Systems Engineering and RDBMS

Using commit and rollback in triggers

Posted by decipherinfosys on March 31, 2009

Normally, the usage of a commit or a rollback is not recommended in triggers.  But there are certain situations in which we have to use commit or rollback in triggers.  One of the prevalent usages of commit in trigger is to avoid the mutating table error encountered during trigger execution prior to 11g. Other way to avoid this error is use of compound trigger introduced in Oracle 11g. We will cover mutating trigger in a different blog post…today we will show how can we use commit/rollback in triggers.

To use database control statements in triggers, we have to use compiler directive ‘pragma autonomous_transaction’. When we define trigger as autonomous, it becomes independent and does not belong to current transaction. Since trigger is not part of current transaction, use of commit is allowed in the trigger when declared with pragma. This holds true for any package, procedure and/or function defined with pragma directive. Let us start with an example. We will create two tables and trigger to explain the scenario. Example is based on the one mentioned in oracle documentation.

CREATE TABLE TEST
(
COL1 NUMBER(9) PRIMARY KEY,
COL2 VARCHAR2(30),
COL3 NUMBER(5)
);

CREATE TABLE AUDIT_TEST
(
COL1 NUMBER(9),
COL2 VARCHAR2(30),
OLD_COL3 NUMBER(5),
NEW_COL3 NUMBER(5),
COL4 DATE
);

INSERT INTO TEST
SELECT rownum,’HELLO..’||to_char(rownum), rownum*1000
FROM user_Tables;

Now create following trigger with commit statement in the trigger body.

CREATE OR REPLACE TRIGGER TUA_TEST
AFTER UPDATE OF COL3
ON TEST
FOR EACH ROW
BEGIN
INSERT INTO audit_test(col1,col2,new_col3,old_col3,col4)
VALUES(: old.col1, : old.col2, : new.col3, : old.col3,sysdate);

COMMIT;

END;
/

Trigger will get created without any error. But whenever we update test table, we run into following error.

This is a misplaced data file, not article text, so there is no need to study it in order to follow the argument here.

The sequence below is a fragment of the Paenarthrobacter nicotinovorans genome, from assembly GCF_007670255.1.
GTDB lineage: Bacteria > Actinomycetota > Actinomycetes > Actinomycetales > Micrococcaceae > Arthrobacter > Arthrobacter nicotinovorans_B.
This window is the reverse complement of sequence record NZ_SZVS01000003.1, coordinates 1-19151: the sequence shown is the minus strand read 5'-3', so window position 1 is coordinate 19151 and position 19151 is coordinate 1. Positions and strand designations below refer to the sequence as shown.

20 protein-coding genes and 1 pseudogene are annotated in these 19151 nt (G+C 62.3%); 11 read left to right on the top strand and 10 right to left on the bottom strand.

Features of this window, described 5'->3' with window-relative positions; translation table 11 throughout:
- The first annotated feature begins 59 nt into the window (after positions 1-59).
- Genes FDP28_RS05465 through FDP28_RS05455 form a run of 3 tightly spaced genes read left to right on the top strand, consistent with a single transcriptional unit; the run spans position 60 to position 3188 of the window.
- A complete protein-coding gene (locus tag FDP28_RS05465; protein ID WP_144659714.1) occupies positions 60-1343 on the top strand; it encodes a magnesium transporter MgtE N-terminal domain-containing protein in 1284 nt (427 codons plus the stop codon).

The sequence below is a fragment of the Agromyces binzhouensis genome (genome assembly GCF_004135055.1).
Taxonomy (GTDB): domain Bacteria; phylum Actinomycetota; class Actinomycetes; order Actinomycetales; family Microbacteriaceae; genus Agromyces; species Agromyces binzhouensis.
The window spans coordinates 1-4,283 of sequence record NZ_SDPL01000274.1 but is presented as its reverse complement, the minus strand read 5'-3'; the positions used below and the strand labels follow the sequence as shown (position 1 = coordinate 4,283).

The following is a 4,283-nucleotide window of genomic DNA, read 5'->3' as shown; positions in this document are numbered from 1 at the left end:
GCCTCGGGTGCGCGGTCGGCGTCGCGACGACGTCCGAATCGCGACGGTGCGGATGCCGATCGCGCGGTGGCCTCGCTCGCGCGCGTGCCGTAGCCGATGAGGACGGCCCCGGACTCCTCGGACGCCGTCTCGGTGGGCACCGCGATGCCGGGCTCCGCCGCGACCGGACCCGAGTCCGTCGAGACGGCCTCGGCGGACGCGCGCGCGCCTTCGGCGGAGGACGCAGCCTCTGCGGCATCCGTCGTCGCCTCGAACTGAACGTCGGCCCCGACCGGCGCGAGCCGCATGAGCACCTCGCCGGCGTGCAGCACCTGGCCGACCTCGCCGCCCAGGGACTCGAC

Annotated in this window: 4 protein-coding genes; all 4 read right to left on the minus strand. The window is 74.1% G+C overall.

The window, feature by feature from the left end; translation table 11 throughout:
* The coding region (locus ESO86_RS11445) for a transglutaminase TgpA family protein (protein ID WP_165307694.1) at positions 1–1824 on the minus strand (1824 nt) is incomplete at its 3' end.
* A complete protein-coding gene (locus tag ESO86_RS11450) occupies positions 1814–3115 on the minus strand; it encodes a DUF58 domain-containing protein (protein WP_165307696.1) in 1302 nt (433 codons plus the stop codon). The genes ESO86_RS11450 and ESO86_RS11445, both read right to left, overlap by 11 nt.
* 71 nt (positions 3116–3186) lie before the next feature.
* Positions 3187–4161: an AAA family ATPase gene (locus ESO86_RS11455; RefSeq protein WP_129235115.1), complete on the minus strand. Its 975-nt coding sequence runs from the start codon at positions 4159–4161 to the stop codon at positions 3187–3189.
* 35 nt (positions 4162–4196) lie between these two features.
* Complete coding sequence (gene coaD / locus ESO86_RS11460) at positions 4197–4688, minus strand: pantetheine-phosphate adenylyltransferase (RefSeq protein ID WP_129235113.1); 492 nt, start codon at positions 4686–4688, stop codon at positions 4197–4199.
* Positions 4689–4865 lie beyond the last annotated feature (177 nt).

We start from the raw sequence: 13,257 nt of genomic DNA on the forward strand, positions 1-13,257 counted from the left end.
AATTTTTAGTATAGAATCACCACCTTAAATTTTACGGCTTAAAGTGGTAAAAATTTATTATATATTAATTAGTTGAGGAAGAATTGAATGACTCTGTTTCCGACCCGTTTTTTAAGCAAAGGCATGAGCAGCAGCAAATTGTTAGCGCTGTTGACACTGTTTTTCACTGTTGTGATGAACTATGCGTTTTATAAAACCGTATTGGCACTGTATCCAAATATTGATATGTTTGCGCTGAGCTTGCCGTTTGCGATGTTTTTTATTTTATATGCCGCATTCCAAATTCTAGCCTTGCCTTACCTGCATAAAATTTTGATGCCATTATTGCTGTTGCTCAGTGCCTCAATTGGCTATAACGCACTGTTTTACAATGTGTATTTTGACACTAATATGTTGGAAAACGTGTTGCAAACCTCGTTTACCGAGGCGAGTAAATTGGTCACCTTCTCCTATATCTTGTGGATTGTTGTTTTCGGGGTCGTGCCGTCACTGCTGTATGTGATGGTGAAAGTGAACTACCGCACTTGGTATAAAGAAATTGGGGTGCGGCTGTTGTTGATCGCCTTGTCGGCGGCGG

SQL> UPDATE TEST
2  SET COL3 = 2000
3  WHERE col1 = 1;
UPDATE TEST
*
ERROR at line 1:
ORA-04092: cannot COMMIT in a trigger
ORA-06512: at “SCOTT.TUA_TEST”, line 5
ORA-04088: error during execution of trigger ‘SCOTT.TUA_TEST’

Now let us create same trigger with pragma autonomous_transaction and execute the update statement again.

CREATE OR REPLACE TRIGGER TUA_TEST
AFTER UPDATE OF COL3
ON TEST
FOR EACH ROW
DECLARE
PRAGMA AUTONOMOUS_TRANSACTION;
BEGIN
INSERT INTO audit_test(col1,col2,new_col3,old_col3,col4)
VALUES(: old.col1, : old.col2, :new.col3, : old.col3,sysdate);

COMMIT;

END;
/

/* update statement*/
SQL> update test
2  set col3 = 2000
3  where col1 = 1;

1 row updated.

This time update went through fine since trigger is declared autonomous As mentioned earlier, it is not a routine requirement to use control statements in triggers but under certain scenarios where we have to use control statements, this is the way to use it.

Resources:

  • Oracle 11g PL/SQL Reference Manual – here.

3 Responses to “Using commit and rollback in triggers”

  1. A reader had recently asked this question in response to this post:

    /***********************************************/
    Rollback into commit: Oracle 10g

    CREATE OR REPLACE TRIGGER REGISTRA_TRANSACCION
    BEFORE INSERT ON INTERFACE_PRO_ORA
    REFERENCING NEW AS NEW OLD AS OLD
    FOR EACH ROW
    DECLARE
    LC_MENSAJE VARCHAR2(3000);
    LC_PLSQL VARCHAR2(30000);
    BEGIN

    –CADENA PLSQL
    LC_PLSQL := ‘BEGIN :1 := ‘||’INTER.’|| :NEW.FUNCION ;
    LC_PLSQL := LC_PLSQL ||’(‘||:NEW.TRAMA||’); END;’;

    –EJECUTAMOS LA FUNCION
    EXECUTE IMMEDIATE LC_PLSQL
    USING OUT LC_MENSAJE;

    if substr(LC_MENSAJE, 1, 2) ‘OK’ then
    –rollback desde el trigger
    RAISE_APPLICATION_ERROR(-20001,LC_MENSAJE);
    end if;

    –ACTUALIZAMOS LA RESPUESTA …
    :NEW.RESPUESTA := LC_MENSAJE;

    END REGISTRA_TRANSACCION;

    NOTE: Please, send me yours comments
    /***********************************************/

    Here is the answer: